Most players probably won’t be able to clear wave 1 and if they do they will be so low in health that the Amazons in wave 2 will just spear them to death. Although, eventually you end up figuring out a way to kill all these guys. Hint: Magic and blocking helps.
This game is the most difficult one in the series, and in a way it also exposes Kratos’ combat inefficiencies when pitted against strong and fast enemies. The entire combat system has aged and will not satisfy players who are used to much better and responsive ones.
The guy is a tank and when he gets hit–it takes time for the animation to recover while you are vigorously pressing the block button only for it to not register.
For a fighting game I can’t even explain how frustrating this is because your brain is working overtime to do tons of combos and the buttons you press don’t register. I know God of War’s combat is not sophisticated but when you put enemies that are difficult to kill and attack you in groups, the character must also have the ability to counter them well.
Or I am just whining here after dying a lot of times.
The game surprisingly was lengthy for me. I chose the normal difficulty and it took me approximately 12 hours to beat the game. I can say that I wasted at least 3 hours doing puzzles, idling, and repeating the Trials of Archimedes section. Then there’s multiplayer too.
I really enjoyed the beta version they put out. The netcode was a bit iffy then, but it seems they have fixed it in the retail version. What we have here is smooth flowing combat which will make any wannabe gladiator feel like one.
First you need to choose a god to align with, and this will decide what your character will specialize in.
The Rotunda of the Olympus is where you choose between different gods and you can change allegiance anytime here. I chose Zeus, and after a brief training period was able to play competitive multiplayer. There are a bunch of other modes as well, but they are nothing special. The maps are well designed with and have the same quality as the single player maps.
You level up after each match and higher level characters have a distinct advantage in equipment and power over lower level characters. It isn’t like other games where lower level characters can still compete. This is true gladiatorial stuff. Be prepared to be smashed by other players and learn the game the hard way.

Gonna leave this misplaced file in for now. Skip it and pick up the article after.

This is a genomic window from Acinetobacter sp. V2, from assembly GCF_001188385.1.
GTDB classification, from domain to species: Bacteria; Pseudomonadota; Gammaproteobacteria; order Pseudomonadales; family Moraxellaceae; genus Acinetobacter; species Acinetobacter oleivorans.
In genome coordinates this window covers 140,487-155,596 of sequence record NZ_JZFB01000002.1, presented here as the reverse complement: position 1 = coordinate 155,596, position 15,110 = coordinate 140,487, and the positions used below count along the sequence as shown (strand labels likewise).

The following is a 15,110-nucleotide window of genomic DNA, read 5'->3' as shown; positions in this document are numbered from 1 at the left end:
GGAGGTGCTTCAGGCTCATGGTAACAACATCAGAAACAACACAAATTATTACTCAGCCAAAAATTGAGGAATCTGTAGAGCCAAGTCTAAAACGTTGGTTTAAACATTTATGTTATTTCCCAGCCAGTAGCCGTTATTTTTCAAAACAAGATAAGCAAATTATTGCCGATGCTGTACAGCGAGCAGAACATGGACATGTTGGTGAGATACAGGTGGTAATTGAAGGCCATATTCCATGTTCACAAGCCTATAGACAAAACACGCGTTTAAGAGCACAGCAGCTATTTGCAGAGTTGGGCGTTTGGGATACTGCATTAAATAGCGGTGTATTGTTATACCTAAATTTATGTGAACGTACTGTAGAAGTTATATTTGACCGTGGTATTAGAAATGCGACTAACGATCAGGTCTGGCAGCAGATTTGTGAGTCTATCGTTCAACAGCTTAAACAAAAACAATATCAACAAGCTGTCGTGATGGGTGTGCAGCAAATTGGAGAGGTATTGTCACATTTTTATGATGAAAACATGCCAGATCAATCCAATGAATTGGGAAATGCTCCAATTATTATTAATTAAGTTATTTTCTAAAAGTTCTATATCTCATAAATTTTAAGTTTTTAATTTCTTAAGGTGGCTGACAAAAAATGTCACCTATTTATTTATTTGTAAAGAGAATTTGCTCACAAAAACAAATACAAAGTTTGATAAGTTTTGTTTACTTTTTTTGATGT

Trial of the Gods is a fun co-operative mode where you face hordes of enemies and the two teams are Spartans and Trojans. The game supports 8 players and in the main mode called Team Favor of the Gods you go against the other team collecting as much points as you can, with some side objectives popping up.
There’s a lot of customization aspects here with various armours and weapons that look really cool. The multiplayer will be fun to play for a while since it feels so unique and different, but eventually it becomes a bit boring.
This is subjective, of course, you will find a lot of people playing and enjoying this but I feel the multiplayer kind of lacks the depth.
God of War: Ascension has some good things going for it and it’s clear that the developers have focused on the multiplayer here but in a way that has affected the single player a bit.
It’s a game that God of War players will like because at its heart it’s a game created for the fans. They tried to be adventurous with the multiplayer mode and while it’s something fun, it’s hard to say whether it will be a success or not.
This game was reviewed on the PS3.
The puzzles are great. The combat requires skill and concentration. The visuals are gorgeous. The multiplayer is fun. Level design is incredible in some places.
What happened to the sound? The Difficulty can be unfair at times. Needed more bosses. Pacing feels off. The game feels longer than it should. Lacks variety.
The variety of God of War 2, the pure "epicness" of God of War 3, and the overall production values of all the mainline games in the series is missing here. However, it is still a God of War game at its core and some people would be happy with that.